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Hall Effect Sensors

Flight Engineering

What is a Hall Effect Sensor and why should you care? It is (very) basically a tiny electromagnet strapped next to a wire or other current source that detects the presence of current. So that's it: it is just a reliable way to detect current. Why should you care? I'm not sure.


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Photo: DC Hall Effect Sensor (HES) from Amploc, Photo: Leonard G.

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The "Hall Effect" was discovered in 1879 by Edwin Hall while working on his doctoral degree at Johns Hopkins Univeristy. The Hall effect is due to the nature of the current in a conductor. Current consists of the movement of many small charge carriers, typically electrons, holes, ions (see Electromigration) or all three. When a magnetic field is present, these charges experience a force, called the Lorentz force. When such a magnetic field is absent, the charges follow approximately straight, 'line of sight' paths between collisions with impurities, phonons, etc. However, when a magnetic field with a perpendicular component is applied, their paths between collisions are curved, thus moving charges accumulate on one face of the material. This leaves equal and opposite charges exposed on the other face, where there is a scarcity of mobile charges. The result is an asymmetric distribution of charge density across the Hall element, arising from a force that is perpendicular to both the 'line of sight' path and the applied magnetic field. The separation of charge establishes an electric field that opposes the migration of further charge, so a steady electric potential is established for as long as the charge is flowing.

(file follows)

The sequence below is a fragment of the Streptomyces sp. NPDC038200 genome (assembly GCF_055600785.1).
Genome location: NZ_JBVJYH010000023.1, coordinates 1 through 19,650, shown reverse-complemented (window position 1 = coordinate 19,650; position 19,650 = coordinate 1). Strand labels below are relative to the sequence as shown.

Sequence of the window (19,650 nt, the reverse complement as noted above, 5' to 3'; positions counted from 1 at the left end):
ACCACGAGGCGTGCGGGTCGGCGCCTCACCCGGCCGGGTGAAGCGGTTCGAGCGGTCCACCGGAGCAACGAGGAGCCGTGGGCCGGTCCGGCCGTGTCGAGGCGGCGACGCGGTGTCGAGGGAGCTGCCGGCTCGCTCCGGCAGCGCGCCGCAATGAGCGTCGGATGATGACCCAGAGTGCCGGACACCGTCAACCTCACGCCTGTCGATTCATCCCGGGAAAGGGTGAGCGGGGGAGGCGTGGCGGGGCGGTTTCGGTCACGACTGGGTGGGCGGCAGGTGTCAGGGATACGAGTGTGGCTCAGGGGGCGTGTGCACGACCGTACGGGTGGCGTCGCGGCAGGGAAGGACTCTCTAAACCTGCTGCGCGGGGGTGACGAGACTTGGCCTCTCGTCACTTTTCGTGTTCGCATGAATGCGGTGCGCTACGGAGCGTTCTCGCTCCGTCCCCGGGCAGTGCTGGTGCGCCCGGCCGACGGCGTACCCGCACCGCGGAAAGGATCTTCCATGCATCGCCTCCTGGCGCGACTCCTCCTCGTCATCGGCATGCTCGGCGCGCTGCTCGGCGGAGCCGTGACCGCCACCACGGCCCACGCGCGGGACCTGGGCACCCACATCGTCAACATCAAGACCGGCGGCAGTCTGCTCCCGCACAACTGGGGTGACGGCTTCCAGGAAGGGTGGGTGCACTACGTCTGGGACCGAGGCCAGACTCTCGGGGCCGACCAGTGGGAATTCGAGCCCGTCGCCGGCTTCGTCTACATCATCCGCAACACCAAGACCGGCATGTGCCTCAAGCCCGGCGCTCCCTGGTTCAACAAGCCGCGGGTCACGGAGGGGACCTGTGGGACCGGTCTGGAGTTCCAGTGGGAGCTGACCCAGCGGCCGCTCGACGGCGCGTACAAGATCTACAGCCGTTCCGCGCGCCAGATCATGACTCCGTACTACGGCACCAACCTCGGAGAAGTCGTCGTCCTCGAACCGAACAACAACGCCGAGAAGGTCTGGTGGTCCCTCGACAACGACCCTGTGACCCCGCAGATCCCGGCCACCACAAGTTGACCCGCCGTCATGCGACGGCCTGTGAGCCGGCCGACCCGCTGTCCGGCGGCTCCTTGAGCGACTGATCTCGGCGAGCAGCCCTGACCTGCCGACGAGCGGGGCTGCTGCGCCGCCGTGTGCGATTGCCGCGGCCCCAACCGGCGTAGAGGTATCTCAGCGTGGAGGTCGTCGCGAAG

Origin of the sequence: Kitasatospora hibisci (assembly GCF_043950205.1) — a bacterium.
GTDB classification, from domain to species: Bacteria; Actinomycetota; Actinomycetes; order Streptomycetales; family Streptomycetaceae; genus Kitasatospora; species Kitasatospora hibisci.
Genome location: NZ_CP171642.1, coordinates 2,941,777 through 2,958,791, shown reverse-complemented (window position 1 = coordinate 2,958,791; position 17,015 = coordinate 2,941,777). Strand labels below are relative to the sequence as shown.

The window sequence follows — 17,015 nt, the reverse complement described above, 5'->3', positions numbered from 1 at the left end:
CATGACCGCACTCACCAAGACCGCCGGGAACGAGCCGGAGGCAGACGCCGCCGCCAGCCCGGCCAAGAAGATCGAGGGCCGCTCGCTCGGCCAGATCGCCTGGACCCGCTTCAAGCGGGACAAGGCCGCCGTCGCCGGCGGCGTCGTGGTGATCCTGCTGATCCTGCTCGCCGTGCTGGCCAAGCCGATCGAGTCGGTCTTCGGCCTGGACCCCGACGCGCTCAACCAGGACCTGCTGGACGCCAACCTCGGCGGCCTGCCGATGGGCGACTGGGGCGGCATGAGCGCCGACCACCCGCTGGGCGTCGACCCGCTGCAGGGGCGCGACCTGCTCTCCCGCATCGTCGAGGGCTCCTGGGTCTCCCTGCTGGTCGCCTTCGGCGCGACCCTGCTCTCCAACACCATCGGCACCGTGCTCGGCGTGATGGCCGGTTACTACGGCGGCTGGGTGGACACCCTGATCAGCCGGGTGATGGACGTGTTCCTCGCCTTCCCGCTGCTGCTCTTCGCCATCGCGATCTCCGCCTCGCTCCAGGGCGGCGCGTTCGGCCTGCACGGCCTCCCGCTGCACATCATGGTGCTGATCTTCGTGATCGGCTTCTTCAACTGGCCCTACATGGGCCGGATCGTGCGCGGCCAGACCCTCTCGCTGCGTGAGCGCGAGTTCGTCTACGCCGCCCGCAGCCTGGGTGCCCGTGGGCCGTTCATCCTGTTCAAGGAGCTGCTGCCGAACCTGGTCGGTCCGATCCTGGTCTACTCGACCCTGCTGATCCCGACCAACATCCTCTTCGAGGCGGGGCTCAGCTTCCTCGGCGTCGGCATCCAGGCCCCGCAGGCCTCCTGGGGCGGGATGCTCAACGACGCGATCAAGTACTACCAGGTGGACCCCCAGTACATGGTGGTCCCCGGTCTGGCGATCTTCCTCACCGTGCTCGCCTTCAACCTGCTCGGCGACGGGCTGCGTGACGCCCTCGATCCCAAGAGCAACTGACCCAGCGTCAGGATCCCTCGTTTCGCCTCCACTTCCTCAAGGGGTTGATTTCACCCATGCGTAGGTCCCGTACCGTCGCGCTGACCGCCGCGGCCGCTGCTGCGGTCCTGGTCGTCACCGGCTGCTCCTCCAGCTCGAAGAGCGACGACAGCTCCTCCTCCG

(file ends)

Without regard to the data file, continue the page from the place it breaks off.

[Hall, Edwin]

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References

Hawll, Edwin, On a New Action of the Magnet on Electric Currents, American Journal of Mathematics 2 (3): 287-92, 1879.

Pengro, D.B., etal, The Hall Effect, University of Washington, 19 June 2015

Revision: 20170915
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